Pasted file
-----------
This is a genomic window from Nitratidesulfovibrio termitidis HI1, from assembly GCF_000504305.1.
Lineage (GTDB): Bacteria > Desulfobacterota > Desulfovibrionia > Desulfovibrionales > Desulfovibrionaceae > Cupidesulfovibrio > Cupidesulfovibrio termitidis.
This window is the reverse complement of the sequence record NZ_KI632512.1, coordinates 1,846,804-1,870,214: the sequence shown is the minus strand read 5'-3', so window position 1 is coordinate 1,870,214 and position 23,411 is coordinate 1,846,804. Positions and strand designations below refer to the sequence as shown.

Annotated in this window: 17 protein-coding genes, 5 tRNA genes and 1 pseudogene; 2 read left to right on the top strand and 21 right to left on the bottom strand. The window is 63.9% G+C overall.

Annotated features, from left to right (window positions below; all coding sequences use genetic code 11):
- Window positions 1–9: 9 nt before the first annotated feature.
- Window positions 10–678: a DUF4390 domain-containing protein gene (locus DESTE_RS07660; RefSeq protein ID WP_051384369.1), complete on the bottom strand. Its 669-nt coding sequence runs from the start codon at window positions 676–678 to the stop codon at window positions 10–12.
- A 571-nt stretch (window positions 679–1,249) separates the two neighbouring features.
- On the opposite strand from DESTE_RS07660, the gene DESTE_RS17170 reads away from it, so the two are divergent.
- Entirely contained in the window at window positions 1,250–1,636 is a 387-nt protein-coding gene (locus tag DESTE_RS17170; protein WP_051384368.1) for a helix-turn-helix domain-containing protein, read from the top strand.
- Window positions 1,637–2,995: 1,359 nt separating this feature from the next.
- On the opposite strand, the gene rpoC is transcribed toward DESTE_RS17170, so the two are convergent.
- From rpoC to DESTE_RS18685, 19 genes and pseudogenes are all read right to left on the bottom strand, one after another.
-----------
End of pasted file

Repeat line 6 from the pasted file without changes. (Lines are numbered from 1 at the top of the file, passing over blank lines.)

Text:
- Window positions 1–9: 9 nt before the first annotated feature.